A weakness common to veteran sports correspondents is that the past invariably appears rosier than the present. This was the subject of a discussion that quickly picked up pace, becoming quite heated, one night last week at Lytham during The Open Championship. The younger guys present agreed it must have been terrific to see past notables perform but argued that toilers of my vintage should go easy on nostalgia. "Sport has changed so much," one of them said, "it is impossible to make accurate comparisons."
Maybe so, however, there are times today when you look at a forthcoming event, take history into account and know pretty well that things are not what they used to be. This week is such a time.
What I have in mind is the British heavyweight title-defence Danny Williams is making against Julius Francis on Saturday at the Wembley Conference Centre. Both men are above questions of commitment but it is hardly a contest to quicken the pulse or cause a rush on the box office. Sadly, it is a title that few other than the fighters themselves care very much about, where once it was supreme in British sport.
Risking the charge levelled last week, let me take you back a little more than 30 years to March 1971, when Henry Cooper was controversially out-pointed by Joe Bugner at the Empire Pool, Wembley, in defence of his British, Commonwealth and European heavyweight titles.
They drew a full-house of around 13,000 and the narrow decision arrived at by Harry Gibbs after the old championship distance of 15 rounds caused an uproar, stemming from the 37-year-old Cooper's popularity, that raged for days in newspapers and across the airwaves. Cooper, his intention to retire announced before going to the ring, had fought for the last time, leaving Bugner to suffer the unfair wrath of British fight-fans for the rest of his career.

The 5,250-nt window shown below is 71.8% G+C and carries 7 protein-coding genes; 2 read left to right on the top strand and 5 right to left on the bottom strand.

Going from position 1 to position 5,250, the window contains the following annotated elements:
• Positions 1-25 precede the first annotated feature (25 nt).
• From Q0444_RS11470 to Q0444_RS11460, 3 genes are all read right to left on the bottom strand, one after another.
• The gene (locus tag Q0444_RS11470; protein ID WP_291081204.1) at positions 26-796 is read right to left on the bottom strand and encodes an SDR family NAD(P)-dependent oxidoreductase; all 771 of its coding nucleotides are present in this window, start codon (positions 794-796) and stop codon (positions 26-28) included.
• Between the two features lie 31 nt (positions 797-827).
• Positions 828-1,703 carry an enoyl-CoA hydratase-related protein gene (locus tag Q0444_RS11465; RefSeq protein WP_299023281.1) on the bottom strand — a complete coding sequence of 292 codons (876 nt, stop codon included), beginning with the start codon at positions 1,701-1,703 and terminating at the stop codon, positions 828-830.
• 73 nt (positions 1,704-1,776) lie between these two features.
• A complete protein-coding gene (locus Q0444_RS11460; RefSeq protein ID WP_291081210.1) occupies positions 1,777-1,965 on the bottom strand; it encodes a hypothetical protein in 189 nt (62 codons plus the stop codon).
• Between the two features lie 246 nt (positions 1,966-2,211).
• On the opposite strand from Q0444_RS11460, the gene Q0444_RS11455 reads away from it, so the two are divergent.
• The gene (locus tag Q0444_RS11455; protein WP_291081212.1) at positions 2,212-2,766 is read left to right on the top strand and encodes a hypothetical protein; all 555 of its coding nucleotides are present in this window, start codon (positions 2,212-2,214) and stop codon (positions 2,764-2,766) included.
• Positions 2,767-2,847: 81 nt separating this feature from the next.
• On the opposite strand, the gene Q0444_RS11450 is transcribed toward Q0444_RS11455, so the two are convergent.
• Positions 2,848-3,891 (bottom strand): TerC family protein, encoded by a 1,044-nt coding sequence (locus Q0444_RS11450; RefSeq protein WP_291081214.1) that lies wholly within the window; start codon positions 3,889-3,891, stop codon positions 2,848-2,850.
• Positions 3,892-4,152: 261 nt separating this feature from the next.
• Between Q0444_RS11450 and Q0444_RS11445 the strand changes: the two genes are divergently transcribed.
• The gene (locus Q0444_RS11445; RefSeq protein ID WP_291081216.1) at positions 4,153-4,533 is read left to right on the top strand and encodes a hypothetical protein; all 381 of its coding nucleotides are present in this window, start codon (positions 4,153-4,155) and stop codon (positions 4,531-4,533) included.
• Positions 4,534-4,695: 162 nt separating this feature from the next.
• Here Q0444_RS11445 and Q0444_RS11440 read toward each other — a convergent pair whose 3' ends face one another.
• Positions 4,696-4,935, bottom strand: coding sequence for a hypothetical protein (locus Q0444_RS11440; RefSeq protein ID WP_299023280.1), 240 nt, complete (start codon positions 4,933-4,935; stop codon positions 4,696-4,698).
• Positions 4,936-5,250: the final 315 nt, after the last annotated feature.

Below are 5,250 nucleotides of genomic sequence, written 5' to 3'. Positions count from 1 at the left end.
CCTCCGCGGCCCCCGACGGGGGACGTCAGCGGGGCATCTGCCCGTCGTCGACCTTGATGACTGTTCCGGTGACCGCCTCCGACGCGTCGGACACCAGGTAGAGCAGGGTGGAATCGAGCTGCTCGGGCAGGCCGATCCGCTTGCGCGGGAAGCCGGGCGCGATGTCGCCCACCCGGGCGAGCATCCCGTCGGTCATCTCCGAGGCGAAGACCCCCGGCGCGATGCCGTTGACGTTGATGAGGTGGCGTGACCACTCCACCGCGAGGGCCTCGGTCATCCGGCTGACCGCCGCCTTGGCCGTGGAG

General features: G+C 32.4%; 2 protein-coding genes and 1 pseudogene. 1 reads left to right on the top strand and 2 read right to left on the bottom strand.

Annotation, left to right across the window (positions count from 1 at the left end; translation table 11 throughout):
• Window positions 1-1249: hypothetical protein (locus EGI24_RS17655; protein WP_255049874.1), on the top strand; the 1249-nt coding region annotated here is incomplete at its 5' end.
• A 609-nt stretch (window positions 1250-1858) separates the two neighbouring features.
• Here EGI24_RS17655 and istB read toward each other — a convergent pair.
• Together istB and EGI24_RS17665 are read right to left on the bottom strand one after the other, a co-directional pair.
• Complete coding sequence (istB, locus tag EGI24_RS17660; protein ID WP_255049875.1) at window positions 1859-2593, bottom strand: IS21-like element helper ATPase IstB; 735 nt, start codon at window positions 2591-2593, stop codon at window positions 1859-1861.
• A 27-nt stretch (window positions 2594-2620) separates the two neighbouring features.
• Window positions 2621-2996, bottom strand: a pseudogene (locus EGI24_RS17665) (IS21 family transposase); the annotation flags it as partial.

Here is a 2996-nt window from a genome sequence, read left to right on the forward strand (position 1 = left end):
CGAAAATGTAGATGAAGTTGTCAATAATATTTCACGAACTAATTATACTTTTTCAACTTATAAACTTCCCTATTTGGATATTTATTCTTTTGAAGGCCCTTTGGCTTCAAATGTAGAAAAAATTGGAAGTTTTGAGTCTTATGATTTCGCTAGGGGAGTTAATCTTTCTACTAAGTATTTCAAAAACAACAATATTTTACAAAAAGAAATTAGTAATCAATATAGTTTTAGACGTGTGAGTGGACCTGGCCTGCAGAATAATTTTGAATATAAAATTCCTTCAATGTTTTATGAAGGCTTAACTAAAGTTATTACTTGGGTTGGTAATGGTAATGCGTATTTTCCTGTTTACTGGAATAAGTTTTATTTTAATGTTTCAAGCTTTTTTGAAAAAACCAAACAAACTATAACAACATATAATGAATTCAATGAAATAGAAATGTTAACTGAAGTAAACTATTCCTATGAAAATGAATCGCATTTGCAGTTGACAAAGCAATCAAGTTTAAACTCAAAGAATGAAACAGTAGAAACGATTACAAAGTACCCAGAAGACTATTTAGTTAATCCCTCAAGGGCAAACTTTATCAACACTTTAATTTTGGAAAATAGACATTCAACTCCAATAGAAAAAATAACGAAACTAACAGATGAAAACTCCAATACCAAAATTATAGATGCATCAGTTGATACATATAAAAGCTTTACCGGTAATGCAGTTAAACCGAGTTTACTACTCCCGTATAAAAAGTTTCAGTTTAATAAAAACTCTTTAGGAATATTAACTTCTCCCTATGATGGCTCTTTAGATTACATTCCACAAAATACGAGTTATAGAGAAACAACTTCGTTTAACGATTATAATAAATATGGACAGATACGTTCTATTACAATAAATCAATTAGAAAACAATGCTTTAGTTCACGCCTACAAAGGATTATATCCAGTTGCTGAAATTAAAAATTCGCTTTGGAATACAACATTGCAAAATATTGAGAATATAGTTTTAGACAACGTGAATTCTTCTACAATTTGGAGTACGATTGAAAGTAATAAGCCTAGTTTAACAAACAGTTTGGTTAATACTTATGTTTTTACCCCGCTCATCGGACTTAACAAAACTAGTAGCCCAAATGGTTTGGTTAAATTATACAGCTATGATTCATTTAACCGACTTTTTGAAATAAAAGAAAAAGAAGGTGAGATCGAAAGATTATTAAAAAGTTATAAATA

Anyway, it is fairly safe to say that the British heavyweight title went into decline from there, gradually losing the historical attachment of glamour. Some of the men who have held it since then have long since passed into obscurity, names buried in record books.
On his way up, Lennox Lewis defeated Gary Mason for the championship but relinquished it after a successful defence against Glenn McCrory. Held back for bigger things, Frank Bruno never fought for it.
Cooper's era was that of Joe Erskine (amateur and professional, they fought several times), Dick Richardson, Brian London, Billy Walker and Johnny Prescott: what could be described, in domestic terms, as the golden era of British heavyweight boxing. Contests between these men drew large audiences and were widely reported, before and after the event.
What my young friends may find astonishing was the public's response to a British heavyweight title-fight between Bruce Woodcock and Freddie Mills that took place at the White City, London, on 2 June, 1949.
Even with a restriction imposed following the Bolton crowd disaster, almost 50,000 spectators saw Woodcock stop Mills in the 14th round. This was by no means a record attendance, falling way behind figures set in the 1930s.
Until his retirement in 1937, there was no more popular figure in British sport than the Cardiff heavyweight Jack Petersen. On 12 July, 1933, Petersen defended the title against the handsome Irish contender Jack Doyle, who would later make a career in Hollywood.
More than 70,000 showed up at the White City to see Doyle disqualified in the second round for repeated low blows.
Tickets were priced at three times their face value on the night in November 1934 when Petersen was outpointed by Len Harvey at the Royal Albert Hall.
Special trains brought thousands of Petersen's supporters from South Wales to see him regain the championship from Harvey on a 12th round retirement at the White City seven months later.
Petersen filled Earls Court for a successful defence against Jock McAvoy and the Empire Pool for another victory over Harvey.
I have no intimate memories of that time but people who lived through it as adults, most of them gone, left me with impressions of a boxing atmosphere that has been long since drained away by television.
As emphasised by retrospective comparison, the truth about the British heavyweight title has long been irrefutable. It doesn't amount to much and never will again.